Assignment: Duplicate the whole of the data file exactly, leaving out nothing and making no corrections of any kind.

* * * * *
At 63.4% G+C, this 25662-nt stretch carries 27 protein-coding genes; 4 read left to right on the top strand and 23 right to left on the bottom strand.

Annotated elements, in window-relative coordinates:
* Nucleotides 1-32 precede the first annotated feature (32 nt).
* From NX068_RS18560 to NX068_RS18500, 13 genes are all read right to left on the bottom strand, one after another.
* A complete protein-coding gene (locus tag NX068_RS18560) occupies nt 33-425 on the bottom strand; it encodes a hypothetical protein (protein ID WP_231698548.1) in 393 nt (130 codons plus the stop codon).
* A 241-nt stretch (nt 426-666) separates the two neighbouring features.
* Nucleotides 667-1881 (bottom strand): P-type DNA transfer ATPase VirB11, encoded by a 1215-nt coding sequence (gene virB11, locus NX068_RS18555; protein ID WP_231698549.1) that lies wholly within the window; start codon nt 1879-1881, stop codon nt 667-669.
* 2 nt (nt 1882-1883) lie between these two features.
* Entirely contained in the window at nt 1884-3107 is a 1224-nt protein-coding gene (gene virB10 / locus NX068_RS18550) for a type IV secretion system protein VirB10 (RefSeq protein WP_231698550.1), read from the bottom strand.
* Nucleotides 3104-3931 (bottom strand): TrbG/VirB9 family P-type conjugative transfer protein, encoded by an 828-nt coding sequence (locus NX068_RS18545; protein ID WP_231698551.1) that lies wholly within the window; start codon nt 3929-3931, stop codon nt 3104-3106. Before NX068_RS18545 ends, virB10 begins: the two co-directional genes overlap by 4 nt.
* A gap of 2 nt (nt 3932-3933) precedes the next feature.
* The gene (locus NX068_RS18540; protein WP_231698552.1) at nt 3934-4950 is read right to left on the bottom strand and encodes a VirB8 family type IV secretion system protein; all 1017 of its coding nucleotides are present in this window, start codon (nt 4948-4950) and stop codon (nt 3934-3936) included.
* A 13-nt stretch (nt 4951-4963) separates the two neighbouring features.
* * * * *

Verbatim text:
At 63.4% G+C, this 25662-nt stretch carries 27 protein-coding genes; 4 read left to right on the top strand and 23 right to left on the bottom strand.

Annotated elements, in window-relative coordinates:
* Nucleotides 1-32 precede the first annotated feature (32 nt).
* From NX068_RS18560 to NX068_RS18500, 13 genes are all read right to left on the bottom strand, one after another.
* A complete protein-coding gene (locus tag NX068_RS18560) occupies nt 33-425 on the bottom strand; it encodes a hypothetical protein (protein ID WP_231698548.1) in 393 nt (130 codons plus the stop codon).
* A 241-nt stretch (nt 426-666) separates the two neighbouring features.
* Nucleotides 667-1881 (bottom strand): P-type DNA transfer ATPase VirB11, encoded by a 1215-nt coding sequence (gene virB11, locus NX068_RS18555; protein ID WP_231698549.1) that lies wholly within the window; start codon nt 1879-1881, stop codon nt 667-669.
* 2 nt (nt 1882-1883) lie between these two features.
* Entirely contained in the window at nt 1884-3107 is a 1224-nt protein-coding gene (gene virB10 / locus NX068_RS18550) for a type IV secretion system protein VirB10 (RefSeq protein WP_231698550.1), read from the bottom strand.
* Nucleotides 3104-3931 (bottom strand): TrbG/VirB9 family P-type conjugative transfer protein, encoded by an 828-nt coding sequence (locus NX068_RS18545; protein ID WP_231698551.1) that lies wholly within the window; start codon nt 3929-3931, stop codon nt 3104-3106. Before NX068_RS18545 ends, virB10 begins: the two co-directional genes overlap by 4 nt.
* A gap of 2 nt (nt 3932-3933) precedes the next feature.
* The gene (locus NX068_RS18540; protein WP_231698552.1) at nt 3934-4950 is read right to left on the bottom strand and encodes a VirB8 family type IV secretion system protein; all 1017 of its coding nucleotides are present in this window, start codon (nt 4948-4950) and stop codon (nt 3934-3936) included.
* A 13-nt stretch (nt 4951-4963) separates the two neighbouring features.